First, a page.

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A woman may join the Democratic primary for governor at long last.
Former Anne Arundel County Executive Laura A. Neuman, who served as a Republican but has since re-registered as a Democrat, is setting up a campaign committee and will spend the next few weeks making a final decision about whether to run. The committee formally appeared on the Maryland State Board of Elections website on Monday evening, and Maryland Matters has learned that Neuman is in the early stages of assembling a staff and has already conducted a poll ahead of her deliberations.
Neuman would become the 10th Democrat competing in the June 28 primary — and the first woman.
“I’m exploring a run for governor because I believe every Marylander should have access to opportunity, regardless of where their story starts,” she said in a statement provided to Maryland Matters on Monday.
Neuman has a compelling life story — from a turbulent childhood in East Baltimore, to success as a tech entrepreneur, to a short but dynamic stint in Maryland politics — and her entry into the race would instantly change the terrain in the Democratic primary.
But she isn’t as well-known with party activists and primary voters as many of the other contenders, and she is getting a relatively late start, especially compared with candidates who have been in elective office — or in the public eye — for far longer.
Still, her presence in the race could be galvanizing for some voters, both women and men, who have been dismayed by the Democrats’ inability up to now to attract a single woman into the race — especially when there are no women in the state’s congressional delegation and when the Republican frontrunner, state Commerce Secretary Kelly M. Schulz, is a woman.
Neuman, 56, is also hoping that her biography can serve as an inspiration for voters.
She’s a high school dropout who was raped in her Baltimore apartment at the age of 18 and then waited almost 20 years before the perpetrator was brought to justice. She built a career in business, eventually earning an MBA from Loyola University even though she only obtained a GED and never went to college in her younger years. She became a tech entrepreneur and business consultant, and later did government economic development work.
“I grew up in East Baltimore, had to forge my own way as an entrepreneur without finishing high school or college, and spent 19 years pushing the police to investigate my rape case,” Neuman told Maryland Matters. “I believe the path to opportunity and justice should not be that hard.”
From 2011 to 2013, Neuman served as CEO at the Howard County Economic Development Authority, working closely with the Democratic county executive, Ken Ulman. Then, following the resignation of scandal-scarred Anne Arundel County executive John R. Leopold (R) in early 2013, Neuman, an Annapolis resident at the time, applied to replace him.
The field of applicants eventually swelled to 16, and included then-Del. Steve Schuh (R), the Acting County Executive John Hammond, former County Executive John Gary (R), former Maryland first lady Kendel Ehrlich, and Phil Bisset (R), a former state lawmaker. But Neuman eventually emerged as the appointee after the three Democratic members of the county council teamed with one Republican to put her over the top (the other three Republicans on the council sided with Schuh).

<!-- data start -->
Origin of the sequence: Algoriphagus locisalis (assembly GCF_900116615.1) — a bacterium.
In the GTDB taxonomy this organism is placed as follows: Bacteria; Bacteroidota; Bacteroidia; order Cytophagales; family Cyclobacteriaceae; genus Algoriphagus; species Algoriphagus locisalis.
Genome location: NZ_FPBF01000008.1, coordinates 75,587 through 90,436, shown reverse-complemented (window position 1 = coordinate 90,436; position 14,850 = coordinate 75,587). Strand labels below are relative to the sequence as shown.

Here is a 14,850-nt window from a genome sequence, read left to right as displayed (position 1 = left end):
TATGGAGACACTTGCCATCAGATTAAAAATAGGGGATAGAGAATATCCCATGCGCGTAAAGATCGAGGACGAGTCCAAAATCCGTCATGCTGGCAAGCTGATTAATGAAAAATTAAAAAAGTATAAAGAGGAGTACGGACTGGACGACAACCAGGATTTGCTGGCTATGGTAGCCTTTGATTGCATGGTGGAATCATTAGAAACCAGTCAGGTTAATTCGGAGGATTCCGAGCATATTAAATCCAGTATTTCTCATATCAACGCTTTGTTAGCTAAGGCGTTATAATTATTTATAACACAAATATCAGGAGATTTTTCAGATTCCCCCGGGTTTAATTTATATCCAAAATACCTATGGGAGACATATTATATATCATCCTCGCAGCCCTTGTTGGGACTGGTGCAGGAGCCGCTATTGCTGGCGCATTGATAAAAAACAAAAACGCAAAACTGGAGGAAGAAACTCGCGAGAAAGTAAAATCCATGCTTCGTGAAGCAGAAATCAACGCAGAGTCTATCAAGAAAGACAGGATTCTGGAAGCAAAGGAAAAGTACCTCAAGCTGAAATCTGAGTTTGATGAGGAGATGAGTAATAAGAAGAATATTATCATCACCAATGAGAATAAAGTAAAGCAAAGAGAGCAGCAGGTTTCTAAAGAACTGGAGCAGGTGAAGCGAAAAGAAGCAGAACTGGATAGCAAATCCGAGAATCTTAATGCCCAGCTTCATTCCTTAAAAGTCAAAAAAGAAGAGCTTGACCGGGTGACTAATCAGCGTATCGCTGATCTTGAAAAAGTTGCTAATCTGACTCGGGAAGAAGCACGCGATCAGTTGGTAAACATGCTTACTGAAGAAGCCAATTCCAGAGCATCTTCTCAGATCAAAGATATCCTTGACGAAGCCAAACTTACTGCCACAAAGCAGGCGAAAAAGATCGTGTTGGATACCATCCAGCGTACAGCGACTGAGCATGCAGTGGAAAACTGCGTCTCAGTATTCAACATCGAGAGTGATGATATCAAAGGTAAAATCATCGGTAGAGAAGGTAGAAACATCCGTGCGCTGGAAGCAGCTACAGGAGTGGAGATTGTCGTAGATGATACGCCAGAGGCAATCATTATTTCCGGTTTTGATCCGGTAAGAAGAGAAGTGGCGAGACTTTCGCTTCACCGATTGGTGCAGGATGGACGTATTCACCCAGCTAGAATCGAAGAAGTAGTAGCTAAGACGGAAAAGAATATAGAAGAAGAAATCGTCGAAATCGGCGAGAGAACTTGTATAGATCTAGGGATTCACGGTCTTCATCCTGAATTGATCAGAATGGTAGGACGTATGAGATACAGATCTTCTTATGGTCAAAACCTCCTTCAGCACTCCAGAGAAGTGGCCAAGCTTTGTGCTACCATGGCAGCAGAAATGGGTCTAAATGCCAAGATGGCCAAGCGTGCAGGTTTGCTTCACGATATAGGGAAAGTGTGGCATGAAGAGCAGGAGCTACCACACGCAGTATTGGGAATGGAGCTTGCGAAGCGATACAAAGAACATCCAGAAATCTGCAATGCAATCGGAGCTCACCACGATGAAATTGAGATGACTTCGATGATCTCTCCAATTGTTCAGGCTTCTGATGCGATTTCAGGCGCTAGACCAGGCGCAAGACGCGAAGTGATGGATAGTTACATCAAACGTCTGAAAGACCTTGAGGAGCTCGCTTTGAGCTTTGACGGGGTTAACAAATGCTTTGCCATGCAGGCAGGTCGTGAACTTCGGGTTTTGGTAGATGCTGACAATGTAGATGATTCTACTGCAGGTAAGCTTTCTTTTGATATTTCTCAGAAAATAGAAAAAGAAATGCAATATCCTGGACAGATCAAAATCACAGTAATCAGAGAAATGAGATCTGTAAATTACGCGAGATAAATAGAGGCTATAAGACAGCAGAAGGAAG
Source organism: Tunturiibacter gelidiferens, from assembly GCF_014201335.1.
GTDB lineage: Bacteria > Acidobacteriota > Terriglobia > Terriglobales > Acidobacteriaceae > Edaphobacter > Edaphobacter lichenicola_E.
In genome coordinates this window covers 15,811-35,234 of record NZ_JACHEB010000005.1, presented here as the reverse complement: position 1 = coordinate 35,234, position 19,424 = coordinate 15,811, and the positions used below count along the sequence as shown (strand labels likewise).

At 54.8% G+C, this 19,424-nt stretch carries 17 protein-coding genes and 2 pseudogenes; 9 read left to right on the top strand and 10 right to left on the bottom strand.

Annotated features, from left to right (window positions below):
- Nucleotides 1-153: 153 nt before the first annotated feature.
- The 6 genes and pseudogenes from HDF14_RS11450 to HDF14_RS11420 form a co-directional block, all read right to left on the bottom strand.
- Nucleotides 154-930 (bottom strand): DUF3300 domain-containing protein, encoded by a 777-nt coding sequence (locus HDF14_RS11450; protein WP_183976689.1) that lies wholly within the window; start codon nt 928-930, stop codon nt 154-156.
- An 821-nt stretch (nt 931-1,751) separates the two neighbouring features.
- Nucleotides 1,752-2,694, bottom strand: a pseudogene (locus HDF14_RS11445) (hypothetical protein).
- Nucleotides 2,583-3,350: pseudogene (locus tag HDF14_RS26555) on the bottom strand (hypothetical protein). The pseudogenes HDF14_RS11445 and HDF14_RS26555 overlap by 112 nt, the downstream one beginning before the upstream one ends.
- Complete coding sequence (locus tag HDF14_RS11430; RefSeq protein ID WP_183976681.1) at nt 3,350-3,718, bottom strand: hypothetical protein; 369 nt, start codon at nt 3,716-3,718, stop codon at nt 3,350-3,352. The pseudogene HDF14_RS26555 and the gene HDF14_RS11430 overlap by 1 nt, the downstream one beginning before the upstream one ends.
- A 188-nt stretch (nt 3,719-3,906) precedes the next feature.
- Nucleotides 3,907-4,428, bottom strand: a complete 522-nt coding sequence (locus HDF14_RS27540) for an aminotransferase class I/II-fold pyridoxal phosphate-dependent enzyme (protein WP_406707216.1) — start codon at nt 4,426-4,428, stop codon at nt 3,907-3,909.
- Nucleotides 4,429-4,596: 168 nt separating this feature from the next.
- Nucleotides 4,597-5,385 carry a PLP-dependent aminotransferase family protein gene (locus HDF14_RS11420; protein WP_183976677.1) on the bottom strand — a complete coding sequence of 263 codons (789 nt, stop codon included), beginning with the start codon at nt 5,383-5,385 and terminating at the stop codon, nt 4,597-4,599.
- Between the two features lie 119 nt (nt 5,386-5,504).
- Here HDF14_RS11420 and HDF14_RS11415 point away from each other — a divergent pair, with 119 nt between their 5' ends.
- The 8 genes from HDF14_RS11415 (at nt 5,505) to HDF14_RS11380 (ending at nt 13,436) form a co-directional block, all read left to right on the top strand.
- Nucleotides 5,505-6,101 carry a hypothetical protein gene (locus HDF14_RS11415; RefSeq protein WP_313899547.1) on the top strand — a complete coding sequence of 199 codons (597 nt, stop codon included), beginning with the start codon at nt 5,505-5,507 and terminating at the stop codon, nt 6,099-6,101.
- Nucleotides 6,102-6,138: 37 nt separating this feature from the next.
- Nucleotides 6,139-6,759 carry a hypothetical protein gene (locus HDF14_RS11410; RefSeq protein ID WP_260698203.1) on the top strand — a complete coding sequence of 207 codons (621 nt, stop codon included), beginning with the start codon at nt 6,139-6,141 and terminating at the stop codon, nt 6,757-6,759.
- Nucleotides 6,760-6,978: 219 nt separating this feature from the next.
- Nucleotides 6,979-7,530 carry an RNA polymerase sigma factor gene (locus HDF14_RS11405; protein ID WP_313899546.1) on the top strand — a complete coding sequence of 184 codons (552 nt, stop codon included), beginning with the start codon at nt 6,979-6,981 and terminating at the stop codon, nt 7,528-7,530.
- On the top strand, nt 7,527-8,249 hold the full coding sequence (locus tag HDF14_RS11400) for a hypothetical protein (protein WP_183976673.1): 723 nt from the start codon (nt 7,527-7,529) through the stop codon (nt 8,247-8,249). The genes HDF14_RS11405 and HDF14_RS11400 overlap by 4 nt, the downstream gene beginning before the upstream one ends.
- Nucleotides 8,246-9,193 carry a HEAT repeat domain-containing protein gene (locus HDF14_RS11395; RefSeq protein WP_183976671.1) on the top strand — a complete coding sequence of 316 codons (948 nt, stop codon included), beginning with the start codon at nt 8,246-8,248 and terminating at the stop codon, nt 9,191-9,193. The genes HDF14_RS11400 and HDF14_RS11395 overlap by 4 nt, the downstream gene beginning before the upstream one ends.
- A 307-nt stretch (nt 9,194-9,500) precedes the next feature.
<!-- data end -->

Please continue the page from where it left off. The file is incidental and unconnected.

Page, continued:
Neuman and Schuh then squared off in the 2014 Republican primary. Neuman raised about $500,000, but Schuh, who was more conservative and had a far longer history in county politics, prevailed, 54.3% to 45.7%.
Since then, Neuman has become a Democrat again — she was a registered Democrat until she was in her early 30’s — and has largely endorsed Democratic candidates in state and local races, including Steuart Pittman, Schuh’s successful challenger in 2018. More recently, she has endorsed Del. Brooke E. Lierman (D-Baltimore City) for state comptroller.
Professionally, Neuman currently serves as an executive in residence at the University of Maryland College Park, where she is a business mentor in the Office of Technology Commercialization. She is also an adviser with Lattus, a Pittsburgh-based business management firm, is a partner in a Baltimore-based venture capital group, and serves on several boards and commissions.
Neuman lives in North Baltimore with her husband, Paul D. Volkman, an executive at a software company, and their two teenaged children.
While she hasn’t been as ubiquitous as some of the other candidates for governor, Neuman has hit some key events this fall, such as the J. Millard Tawes Clam Bake and Crab Feast in Crisfield (where her family owns a home) and the Montgomery County Business Hall of Fame lunch.
If she ultimately runs for governor, it isn’t clear if national women’s groups like EMILY’s List will get behind her campaign, or where she’ll fit in in a field of candidates that’s mostly pushed to the left so far. Political professionals who have spoken to her said they expect she will emphasize her own humble beginnings and political journey and attempt to contrast them with the Ivy League educations and longtime political careers of some of her Democratic primary foes.
Neuman told Maryland Matters Monday that she expected to make a final decision on joining the gubernatorial race “in the coming weeks.”